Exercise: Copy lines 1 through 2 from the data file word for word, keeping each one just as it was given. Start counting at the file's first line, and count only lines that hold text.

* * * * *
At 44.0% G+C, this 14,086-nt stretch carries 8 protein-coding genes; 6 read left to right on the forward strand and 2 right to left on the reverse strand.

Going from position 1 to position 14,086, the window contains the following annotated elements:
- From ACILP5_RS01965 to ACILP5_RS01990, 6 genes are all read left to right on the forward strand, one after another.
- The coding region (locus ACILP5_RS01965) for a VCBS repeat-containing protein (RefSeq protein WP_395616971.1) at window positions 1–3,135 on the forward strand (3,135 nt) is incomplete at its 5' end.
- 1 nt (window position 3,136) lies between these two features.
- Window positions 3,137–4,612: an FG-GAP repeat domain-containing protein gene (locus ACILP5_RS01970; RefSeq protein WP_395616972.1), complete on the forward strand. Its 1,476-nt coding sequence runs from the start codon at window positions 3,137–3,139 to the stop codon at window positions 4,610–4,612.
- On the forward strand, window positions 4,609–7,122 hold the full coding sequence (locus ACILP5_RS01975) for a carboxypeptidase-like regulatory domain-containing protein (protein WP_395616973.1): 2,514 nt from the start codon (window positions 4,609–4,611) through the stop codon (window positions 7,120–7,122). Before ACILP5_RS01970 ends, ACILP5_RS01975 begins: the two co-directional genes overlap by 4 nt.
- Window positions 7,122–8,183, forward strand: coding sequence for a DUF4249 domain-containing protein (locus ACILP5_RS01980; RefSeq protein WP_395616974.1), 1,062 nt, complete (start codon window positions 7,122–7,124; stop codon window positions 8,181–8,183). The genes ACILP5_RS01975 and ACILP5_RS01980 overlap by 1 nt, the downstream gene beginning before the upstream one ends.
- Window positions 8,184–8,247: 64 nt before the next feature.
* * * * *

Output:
At 44.0% G+C, this 14,086-nt stretch carries 8 protein-coding genes; 6 read left to right on the forward strand and 2 right to left on the reverse strand.

Going from position 1 to position 14,086, the window contains the following annotated elements: